I have just come back from the Association of Psychological Science (APS) meetings, where I heard an interesting symposium chaired by Philip Ackerman (Georgia Tech). In that symposium Angela Duckworth (U. Pennsylvania) presented a paper with a message that I think ought to be widely distributed, for it touches on what some think is a paradox in the field.
(Truth in packaging..Dr. Duckworth's thesis impressed me because I agree with it! See my book HUMAN INTELLIGENCE, and the part about testing. I wish I had heard Dr. Duckworth before the book was published, for she said the ideas better than I.)
The thesis..which applies to educational achievement testing and personality testing as well as intelligence testing..is that we can only do so much with what Robert Mislevy (U. Maryland) has called the "drop from the sky" method of testing. In "drop from the sky" testing an examiner poses a set of questions to the examinee, and does so out of context of the examinee's normal life, and does so in a limited time. (Timed vs. Power tests are not the issue here. The typical power test still has to be completed in a testing session of from one to three hours.) Binet, and over a century of research after him, has shown that you can evaluate some of a person's cognitive capabilities by the "Drop from the sky" method. You can evaluate a person's superficial knowledge of, say, the American Civil War by asking questions like "who the leaders were" and "who won the battle at Gettysburg?" What you can't do is ask a question like "What were the mix of social, economic, and religous issues that led to the war?" You can also evaluate a person's capacity for attention and memory...within brief limits. You cannot evaluate a person's ability to order his or her efforts to achieve different goals (including studying over partying), or the person's ability to look at things from various perspectives. More generally, you cannot test any capability that is only displayed over time. Yet these capabilities are extremely important to a person's cognitive capabilities. Here's a historic example.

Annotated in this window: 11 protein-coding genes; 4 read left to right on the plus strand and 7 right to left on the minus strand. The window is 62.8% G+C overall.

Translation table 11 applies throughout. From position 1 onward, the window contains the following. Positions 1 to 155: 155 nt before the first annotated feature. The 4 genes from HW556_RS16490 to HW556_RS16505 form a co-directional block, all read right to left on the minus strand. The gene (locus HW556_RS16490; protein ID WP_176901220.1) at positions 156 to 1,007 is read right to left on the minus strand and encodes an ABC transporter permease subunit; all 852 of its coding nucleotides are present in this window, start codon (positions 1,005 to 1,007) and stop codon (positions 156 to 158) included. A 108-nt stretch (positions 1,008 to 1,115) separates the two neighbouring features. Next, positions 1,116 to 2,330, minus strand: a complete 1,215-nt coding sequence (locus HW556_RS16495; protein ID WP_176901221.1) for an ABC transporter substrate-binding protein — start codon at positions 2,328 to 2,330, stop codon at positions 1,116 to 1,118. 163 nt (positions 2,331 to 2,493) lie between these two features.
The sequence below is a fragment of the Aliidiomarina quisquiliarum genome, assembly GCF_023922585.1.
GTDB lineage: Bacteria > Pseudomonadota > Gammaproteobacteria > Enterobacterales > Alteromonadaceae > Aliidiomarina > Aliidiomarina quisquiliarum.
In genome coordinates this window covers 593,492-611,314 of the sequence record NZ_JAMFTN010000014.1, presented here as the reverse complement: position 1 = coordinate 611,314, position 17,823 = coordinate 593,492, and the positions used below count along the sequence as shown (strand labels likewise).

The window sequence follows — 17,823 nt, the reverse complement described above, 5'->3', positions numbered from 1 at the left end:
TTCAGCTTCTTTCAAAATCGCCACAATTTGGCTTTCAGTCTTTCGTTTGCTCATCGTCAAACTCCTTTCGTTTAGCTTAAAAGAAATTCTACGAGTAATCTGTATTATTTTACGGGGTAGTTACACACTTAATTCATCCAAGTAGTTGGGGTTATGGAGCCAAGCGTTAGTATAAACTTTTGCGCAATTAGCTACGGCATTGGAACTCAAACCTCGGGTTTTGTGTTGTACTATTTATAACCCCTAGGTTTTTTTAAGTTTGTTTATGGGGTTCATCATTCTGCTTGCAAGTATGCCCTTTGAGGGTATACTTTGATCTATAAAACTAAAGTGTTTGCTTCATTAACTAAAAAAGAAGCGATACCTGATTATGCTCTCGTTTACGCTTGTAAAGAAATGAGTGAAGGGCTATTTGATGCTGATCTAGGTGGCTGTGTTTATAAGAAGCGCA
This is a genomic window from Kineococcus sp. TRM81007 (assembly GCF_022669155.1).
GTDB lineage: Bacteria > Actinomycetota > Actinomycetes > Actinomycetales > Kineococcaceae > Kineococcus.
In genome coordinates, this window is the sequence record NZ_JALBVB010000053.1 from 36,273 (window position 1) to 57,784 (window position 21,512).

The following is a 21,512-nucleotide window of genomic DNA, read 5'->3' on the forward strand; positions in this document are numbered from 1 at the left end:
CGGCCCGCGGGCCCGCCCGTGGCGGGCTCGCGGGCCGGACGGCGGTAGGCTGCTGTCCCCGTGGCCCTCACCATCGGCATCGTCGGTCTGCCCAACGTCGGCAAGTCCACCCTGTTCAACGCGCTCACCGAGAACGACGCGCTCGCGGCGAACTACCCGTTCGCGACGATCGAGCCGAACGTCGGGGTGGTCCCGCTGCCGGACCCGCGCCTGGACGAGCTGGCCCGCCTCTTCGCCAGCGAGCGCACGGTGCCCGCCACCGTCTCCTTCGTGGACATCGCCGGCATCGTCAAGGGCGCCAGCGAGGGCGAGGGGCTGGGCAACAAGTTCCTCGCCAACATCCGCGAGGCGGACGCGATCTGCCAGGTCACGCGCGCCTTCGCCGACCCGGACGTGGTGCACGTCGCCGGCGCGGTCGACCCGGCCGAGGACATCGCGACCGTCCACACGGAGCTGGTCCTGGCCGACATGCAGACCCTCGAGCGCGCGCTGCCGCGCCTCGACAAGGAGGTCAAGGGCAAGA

I once wrote a paper contrasting the leadership styles of Abraham Lincoln and Captain Bligh (of Mutiny on the Bounty fame, and the movies did him wrong! He was a distinguished commander in the Napoleonic Wars and died a Vice Admiral. But I digress.) I pointed out that Bligh was superb at sizing up situations and taking action but he was terrible at weighing nuances of situations over time. Lincoln was just the opposite. I would never want a Bligh in the White House, but I would not want to be on an airplane with a Lincoln in command during a storm. Our assessment procedures in intelligence, education, and personality, are oriented toward evaluating Bligh characteristics, not Lincoln characteristics.
What Duckworth did was to apply this sort of reasoning, without the historical allusions, to modern education. She pointed out that intelligence tests draw on the capacities that are useful in taking a "high stakes" test, such as the NO CHILD LEFT BEHIND TESTS. (I'd add that they also provide useful information for predicting decision making ability in brief time, high stress periods. outside the educational field.) Grades, on the other hand, can provide information about behavior over time. But grades have their problems, not the least being a reflection of the social interactions between the grader and the student. Duckworth pointed out that sweet, reasonable students may not be terribly bright. I'd add that I can think of some really obnoxious people who are very bright. What we need to do is to develop a way to watch, and evaluate, cognitive behavior that develops over time, but that is not influenced by social interactions. (These are important in themselves, but should be evaluated separately.)